In Piraeus, refugees met Greeks who left the islands and headed to the continent in search of a better life. The meeting of two social and economic disasters, oriental and rural, transformed rebetiko, musically and socially. During that period, Rebetiko sang about love, rebellion, narcotics, prison, everyday life and the misfortune of people who lived on the margins. However, rebets, mangas and theirs also in which hashish was smoked, were not well seen in Athenian bourgeois circles aspiring to Europeanization. The rebetiko at that time was strongly influenced by the Smyrna tradition, and the most important representatives were Rosa Eskenazi, Rita Abaci and Panayotis Tundas.
Rebetiko, a film by Kosta Feris (1983), awarded the Golden Bear in Berlin, is based in part on the life of Marika Nina, the tragic diva of Rebetiko (https://www.youtube.com/watć?v=88tOA2niCWI)
Two styles: smirnéiko and pyreotiko
The second period begins in 1932, when, in addition to live music in taverns, the first recorded records appear (Marcos Vamvakaris). The original style, Asia Minor or Smyrna (“smirnéiko”), which was a mixture of Asia Minor musical tradition, was played on very different instruments (violin, limb, santuri, canoniki …), while virtuoso musicians were accompanied by voices in high registers.
The new style, Piraeus (“pyreotico”), was played on only three instruments – bouzouki, baglama and guitar. Musicians were not always professional or technically well-groomed, while the voices moved to lower registers. Buzuki, a mandolin-like instrument with a lute tonality, will take a dominant place in the performance of rebets and Greek popular music in general over the next decades. New generations of musicians will give birth to virtuosos, and bouzouki will gain planetary fame thanks to the great Greek composers Mikis Theodorakis and Manos Hadjidakis who gave him a place not only in “artistic” songs (“edehna”), but also in symphony orchestras.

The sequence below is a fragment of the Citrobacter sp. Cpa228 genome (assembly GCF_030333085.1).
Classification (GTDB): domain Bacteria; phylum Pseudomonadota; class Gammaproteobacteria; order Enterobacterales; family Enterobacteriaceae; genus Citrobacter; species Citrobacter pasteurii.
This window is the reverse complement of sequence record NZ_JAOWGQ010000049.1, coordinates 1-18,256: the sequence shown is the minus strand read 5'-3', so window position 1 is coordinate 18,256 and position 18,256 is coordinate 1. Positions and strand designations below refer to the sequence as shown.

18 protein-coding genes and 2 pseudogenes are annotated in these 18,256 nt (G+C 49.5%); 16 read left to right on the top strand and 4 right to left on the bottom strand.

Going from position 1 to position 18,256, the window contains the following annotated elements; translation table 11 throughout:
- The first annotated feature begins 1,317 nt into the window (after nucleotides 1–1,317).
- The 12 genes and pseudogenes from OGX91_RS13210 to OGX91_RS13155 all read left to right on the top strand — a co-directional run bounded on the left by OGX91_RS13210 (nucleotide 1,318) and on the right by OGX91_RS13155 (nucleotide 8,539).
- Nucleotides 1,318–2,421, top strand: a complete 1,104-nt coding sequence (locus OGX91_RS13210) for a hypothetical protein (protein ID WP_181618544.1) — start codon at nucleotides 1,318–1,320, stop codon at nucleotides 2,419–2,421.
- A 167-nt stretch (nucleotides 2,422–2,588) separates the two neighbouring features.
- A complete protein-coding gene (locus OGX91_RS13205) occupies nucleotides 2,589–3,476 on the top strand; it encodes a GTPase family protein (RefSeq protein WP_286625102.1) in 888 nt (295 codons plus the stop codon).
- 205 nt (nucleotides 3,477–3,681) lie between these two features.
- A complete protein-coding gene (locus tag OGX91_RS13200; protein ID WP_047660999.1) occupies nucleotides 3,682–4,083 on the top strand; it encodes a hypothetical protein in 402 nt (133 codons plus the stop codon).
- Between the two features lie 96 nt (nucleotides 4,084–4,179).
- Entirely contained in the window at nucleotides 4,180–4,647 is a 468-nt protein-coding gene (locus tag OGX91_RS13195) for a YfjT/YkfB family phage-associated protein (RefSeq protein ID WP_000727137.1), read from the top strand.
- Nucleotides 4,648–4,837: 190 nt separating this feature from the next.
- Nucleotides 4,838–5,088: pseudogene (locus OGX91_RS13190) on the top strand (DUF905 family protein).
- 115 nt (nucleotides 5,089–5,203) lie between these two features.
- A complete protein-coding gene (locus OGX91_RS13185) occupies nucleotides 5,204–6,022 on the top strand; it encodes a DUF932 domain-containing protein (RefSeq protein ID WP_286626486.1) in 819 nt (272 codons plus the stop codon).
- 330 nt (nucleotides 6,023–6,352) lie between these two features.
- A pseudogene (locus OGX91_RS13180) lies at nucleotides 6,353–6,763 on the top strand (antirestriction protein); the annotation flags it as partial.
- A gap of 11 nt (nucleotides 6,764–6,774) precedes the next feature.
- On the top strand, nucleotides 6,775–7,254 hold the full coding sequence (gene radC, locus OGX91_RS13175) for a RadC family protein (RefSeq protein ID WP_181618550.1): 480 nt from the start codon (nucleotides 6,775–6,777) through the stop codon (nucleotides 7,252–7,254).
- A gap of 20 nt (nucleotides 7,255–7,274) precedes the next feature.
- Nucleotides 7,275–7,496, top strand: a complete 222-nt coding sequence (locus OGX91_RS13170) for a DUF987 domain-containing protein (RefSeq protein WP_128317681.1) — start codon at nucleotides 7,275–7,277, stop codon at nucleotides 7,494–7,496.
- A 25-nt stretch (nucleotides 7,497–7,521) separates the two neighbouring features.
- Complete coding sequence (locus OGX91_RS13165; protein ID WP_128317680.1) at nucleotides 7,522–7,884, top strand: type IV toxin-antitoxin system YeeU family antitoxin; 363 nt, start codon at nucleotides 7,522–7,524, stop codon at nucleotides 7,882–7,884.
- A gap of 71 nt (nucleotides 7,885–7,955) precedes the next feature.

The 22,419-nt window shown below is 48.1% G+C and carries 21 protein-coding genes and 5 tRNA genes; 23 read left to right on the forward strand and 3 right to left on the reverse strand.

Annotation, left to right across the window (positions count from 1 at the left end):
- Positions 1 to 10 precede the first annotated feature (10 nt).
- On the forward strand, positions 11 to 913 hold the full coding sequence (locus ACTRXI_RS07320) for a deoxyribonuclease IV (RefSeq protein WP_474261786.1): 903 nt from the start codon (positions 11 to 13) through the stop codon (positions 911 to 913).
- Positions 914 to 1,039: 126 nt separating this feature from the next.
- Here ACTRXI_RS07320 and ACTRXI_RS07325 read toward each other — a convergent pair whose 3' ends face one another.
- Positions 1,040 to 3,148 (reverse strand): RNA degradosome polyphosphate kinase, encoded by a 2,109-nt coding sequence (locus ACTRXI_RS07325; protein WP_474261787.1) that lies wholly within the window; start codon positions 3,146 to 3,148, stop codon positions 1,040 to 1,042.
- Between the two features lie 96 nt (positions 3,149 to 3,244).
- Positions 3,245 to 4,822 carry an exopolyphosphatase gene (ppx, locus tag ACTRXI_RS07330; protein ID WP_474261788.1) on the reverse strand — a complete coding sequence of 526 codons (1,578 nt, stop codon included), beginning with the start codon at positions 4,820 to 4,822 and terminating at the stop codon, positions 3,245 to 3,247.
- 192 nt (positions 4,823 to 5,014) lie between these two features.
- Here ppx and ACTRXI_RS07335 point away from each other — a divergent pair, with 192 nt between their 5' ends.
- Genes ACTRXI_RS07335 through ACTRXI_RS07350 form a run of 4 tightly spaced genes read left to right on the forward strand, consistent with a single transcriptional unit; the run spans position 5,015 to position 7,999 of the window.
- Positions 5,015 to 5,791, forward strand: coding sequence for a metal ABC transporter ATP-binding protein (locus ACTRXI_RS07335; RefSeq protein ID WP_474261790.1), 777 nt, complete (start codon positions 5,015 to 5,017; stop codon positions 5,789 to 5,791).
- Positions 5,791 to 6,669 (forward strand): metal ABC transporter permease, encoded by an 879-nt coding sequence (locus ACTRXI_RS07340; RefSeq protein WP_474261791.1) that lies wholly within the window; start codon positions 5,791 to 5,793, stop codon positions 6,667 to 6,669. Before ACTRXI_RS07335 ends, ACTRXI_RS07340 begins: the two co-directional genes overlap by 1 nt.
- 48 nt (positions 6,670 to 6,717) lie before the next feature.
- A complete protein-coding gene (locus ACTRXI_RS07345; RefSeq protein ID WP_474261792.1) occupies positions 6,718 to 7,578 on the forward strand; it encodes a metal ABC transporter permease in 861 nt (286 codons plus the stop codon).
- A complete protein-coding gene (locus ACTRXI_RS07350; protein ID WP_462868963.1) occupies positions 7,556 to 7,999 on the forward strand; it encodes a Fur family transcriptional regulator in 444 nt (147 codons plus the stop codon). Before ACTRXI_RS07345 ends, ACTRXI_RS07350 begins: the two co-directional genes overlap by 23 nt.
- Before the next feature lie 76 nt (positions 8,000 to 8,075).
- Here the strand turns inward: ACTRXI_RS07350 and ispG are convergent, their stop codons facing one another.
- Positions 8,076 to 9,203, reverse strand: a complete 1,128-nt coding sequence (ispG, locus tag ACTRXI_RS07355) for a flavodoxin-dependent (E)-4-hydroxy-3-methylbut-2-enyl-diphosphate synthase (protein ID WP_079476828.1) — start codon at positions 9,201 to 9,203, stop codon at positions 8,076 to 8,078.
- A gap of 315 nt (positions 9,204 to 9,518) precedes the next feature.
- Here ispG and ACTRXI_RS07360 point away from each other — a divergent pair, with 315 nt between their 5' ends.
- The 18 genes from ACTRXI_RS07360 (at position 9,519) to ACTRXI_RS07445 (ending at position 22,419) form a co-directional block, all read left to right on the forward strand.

At the beginning of that second period, called the classic, in 1932, Eleftherios Venizelos lost the parliamentary elections, which enabled the royalists to seize power by coup. King Georgios II was brought to the throne, and he appointed former General Ioannis Metaxas as the head of the government. Inspired by Mussolini, Metaxas introduced a dictatorship by reducing civil liberties in Greece.
Rebetico was the first victim of the dictatorship. Everything that was considered immoral and Eastern in Rebetika was forbidden. Many musicians left Athens and Piraeus and went north, to Epirus, or to the islands. Nevertheless, rebetiko survived, despite the bans, but the German occupation in 1941 stopped all kinds of artistic activities in Greece.
During the 1950s, Cicanis (sitting first on the right) reformed the rebets and led them to more popular forms without social rebellion (https://www.youtube.com/watch?v=6GI2N-35mHA&list=PLsHt_TfzhBH2kmUEhmpO-Yuhgy09vlaFU&index=23)
The third period of rebetika covers the next ten years in which, immediately after the war, Vasilis Cicanis appears on the scene. After studying in Athens, Cicanis, before the war, moved to Thessaloniki, where he lived until 1946, and composed a good part of the rebets that would make him famous a little later. Cicanis realized that rebetiko could not gain status until it was accepted by the cultural elite of Greece.